Minimalism is a pretty heavily used term in contemporary architecture – we’ll admit, we’ve used it once or twice in the past. As our world gets more and more cluttered with things, the process of simplification is more necessary, more impactful than ever. But the beauty of minimalism isn’t just in reducing, it’s in the choice of design elements that reflect simplicity. Basic forms, geometric shapes and a clear sense of structure and order – these characteristics speak louder than a limited amount of furnishings.

These design elements define this remarkable apartment from Ukraine architect Emil Dervish. Working with just 64 square metres, Dervish’s design is unambiguously minimalist, using geometric shapes for both aesthetic and layout outcomes. The open plan ‘heart’ of the house combines living, kitchen and study areas, with a bedroom and bathroom quarter tucked to the side. Eschewing the IKEA trend of storage packed in every nook, there’s no hidden furniture or foldout tables, just crucial, cross-functional pieces, carefully positioned to maximise space.

DESIGN Emil Dervish

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The movement of natural light is another hallmark of the minimalist movement, here cleverly maximised for the small space by Dervish in his use of a lighting project positioned to give an echo-like repetition of the ceiling lamps. It results in a visual trick that embellishes and extends the  existing light throughout the apartment. The steel partition separating the bedroom nook from the central living area is another smart solution, opening up the bedroom to the abundant natural light while maintaining privacy and space between rooms.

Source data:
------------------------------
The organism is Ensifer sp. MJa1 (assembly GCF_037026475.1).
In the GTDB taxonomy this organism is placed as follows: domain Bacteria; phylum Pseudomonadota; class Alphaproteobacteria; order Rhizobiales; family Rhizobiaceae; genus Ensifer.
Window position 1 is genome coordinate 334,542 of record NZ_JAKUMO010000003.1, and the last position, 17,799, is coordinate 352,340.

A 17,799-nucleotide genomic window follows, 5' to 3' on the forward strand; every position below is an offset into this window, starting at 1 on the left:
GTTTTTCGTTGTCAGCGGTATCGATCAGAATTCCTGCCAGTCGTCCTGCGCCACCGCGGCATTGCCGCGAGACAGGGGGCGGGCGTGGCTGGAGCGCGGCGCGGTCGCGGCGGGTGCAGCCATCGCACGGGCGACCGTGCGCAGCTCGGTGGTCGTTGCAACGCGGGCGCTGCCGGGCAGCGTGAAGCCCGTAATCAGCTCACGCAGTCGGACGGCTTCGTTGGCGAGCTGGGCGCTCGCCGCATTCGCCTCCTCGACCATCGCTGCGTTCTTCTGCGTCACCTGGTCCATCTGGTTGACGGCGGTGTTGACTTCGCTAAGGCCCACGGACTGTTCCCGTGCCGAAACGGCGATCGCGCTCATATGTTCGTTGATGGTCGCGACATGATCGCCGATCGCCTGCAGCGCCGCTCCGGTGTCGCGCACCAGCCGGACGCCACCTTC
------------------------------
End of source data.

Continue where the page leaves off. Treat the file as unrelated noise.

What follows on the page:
Dervish builds a palette of greys, whites and navy blue with materials such as concrete, polished stone and steel to create an ambient aesthetic. Occasional splashes of pale pink and a couple of punchy artworks add just enough personality without compromising the design’s emphasis on light and shape. In exercising restraint across form, materiality and aesthetic, Dervish has smart solutions for all the limitations of a smaller space. With it’s stylish aesthetic and calm ambiance, this space feels far bigger than its square metre count.

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Steel plays a key role in the materiality, from the bedroom window frames and partition, to ceiling and wall lighting (we always love to see a Serge Mouille piece in prime position!) to the striking kitchen exhaust and tapware.

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Concrete pillars are used as subtle partitions throughout the structure, adding material contrast to the tiles and white walls and separating open plan spaces without compromising natural light.

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